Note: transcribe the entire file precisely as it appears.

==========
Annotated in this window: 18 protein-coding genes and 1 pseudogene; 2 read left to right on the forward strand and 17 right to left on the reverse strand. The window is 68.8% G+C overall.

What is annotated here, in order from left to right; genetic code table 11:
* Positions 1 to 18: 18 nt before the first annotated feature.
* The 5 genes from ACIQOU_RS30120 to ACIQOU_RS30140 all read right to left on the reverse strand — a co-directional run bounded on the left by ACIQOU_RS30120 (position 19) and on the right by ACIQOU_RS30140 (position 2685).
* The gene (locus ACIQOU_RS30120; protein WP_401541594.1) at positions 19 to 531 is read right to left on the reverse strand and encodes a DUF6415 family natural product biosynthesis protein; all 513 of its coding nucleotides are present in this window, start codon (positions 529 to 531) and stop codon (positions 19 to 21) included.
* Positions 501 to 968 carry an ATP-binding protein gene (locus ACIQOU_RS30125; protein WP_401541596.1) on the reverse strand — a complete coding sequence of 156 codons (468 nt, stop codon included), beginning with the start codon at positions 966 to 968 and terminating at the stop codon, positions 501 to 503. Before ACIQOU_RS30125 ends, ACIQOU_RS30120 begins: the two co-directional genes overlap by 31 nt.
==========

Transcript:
Annotated in this window: 18 protein-coding genes and 1 pseudogene; 2 read left to right on the forward strand and 17 right to left on the reverse strand. The window is 68.8% G+C overall.

What is annotated here, in order from left to right; genetic code table 11:
* Positions 1 to 18: 18 nt before the first annotated feature.
* The 5 genes from ACIQOU_RS30120 to ACIQOU_RS30140 all read right to left on the reverse strand — a co-directional run bounded on the left by ACIQOU_RS30120 (position 19) and on the right by ACIQOU_RS30140 (position 2685).
* The gene (locus ACIQOU_RS30120; protein WP_401541594.1) at positions 19 to 531 is read right to left on the reverse strand and encodes a DUF6415 family natural product biosynthesis protein; all 513 of its coding nucleotides are present in this window, start codon (positions 529 to 531) and stop codon (positions 19 to 21) included.
* Positions 501 to 968 carry an ATP-binding protein gene (locus ACIQOU_RS30125; protein WP_401541596.1) on the reverse strand — a complete coding sequence of 156 codons (468 nt, stop codon included), beginning with the start codon at positions 966 to 968 and terminating at the stop codon, positions 501 to 503. Before ACIQOU_RS30125 ends, ACIQOU_RS30120 begins: the two co-directional genes overlap by 31 nt.